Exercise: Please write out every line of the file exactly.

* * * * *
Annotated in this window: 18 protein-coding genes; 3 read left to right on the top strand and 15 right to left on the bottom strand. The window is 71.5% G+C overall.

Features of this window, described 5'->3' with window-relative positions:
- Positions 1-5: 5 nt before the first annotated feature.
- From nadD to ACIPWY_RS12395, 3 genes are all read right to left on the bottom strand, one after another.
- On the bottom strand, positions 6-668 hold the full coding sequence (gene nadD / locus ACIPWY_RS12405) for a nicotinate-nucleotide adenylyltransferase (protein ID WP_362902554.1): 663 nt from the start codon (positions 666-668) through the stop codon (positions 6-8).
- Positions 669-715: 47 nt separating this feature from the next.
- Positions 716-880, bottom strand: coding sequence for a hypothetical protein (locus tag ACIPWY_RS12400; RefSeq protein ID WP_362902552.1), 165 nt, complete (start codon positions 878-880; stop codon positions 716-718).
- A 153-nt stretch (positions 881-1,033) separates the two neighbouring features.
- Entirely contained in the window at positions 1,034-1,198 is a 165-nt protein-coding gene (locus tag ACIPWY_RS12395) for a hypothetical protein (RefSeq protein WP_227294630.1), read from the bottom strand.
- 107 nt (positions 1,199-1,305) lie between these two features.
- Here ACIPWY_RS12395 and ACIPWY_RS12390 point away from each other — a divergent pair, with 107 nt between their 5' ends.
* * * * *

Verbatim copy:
Annotated in this window: 18 protein-coding genes; 3 read left to right on the top strand and 15 right to left on the bottom strand. The window is 71.5% G+C overall.

Features of this window, described 5'->3' with window-relative positions:
- Positions 1-5: 5 nt before the first annotated feature.
- From nadD to ACIPWY_RS12395, 3 genes are all read right to left on the bottom strand, one after another.
- On the bottom strand, positions 6-668 hold the full coding sequence (gene nadD / locus ACIPWY_RS12405) for a nicotinate-nucleotide adenylyltransferase (protein ID WP_362902554.1): 663 nt from the start codon (positions 666-668) through the stop codon (positions 6-8).
- Positions 669-715: 47 nt separating this feature from the next.
- Positions 716-880, bottom strand: coding sequence for a hypothetical protein (locus tag ACIPWY_RS12400; RefSeq protein ID WP_362902552.1), 165 nt, complete (start codon positions 878-880; stop codon positions 716-718).
- A 153-nt stretch (positions 881-1,033) separates the two neighbouring features.
- Entirely contained in the window at positions 1,034-1,198 is a 165-nt protein-coding gene (locus tag ACIPWY_RS12395) for a hypothetical protein (RefSeq protein WP_227294630.1), read from the bottom strand.
- 107 nt (positions 1,199-1,305) lie between these two features.
- Here ACIPWY_RS12395 and ACIPWY_RS12390 point away from each other — a divergent pair, with 107 nt between their 5' ends.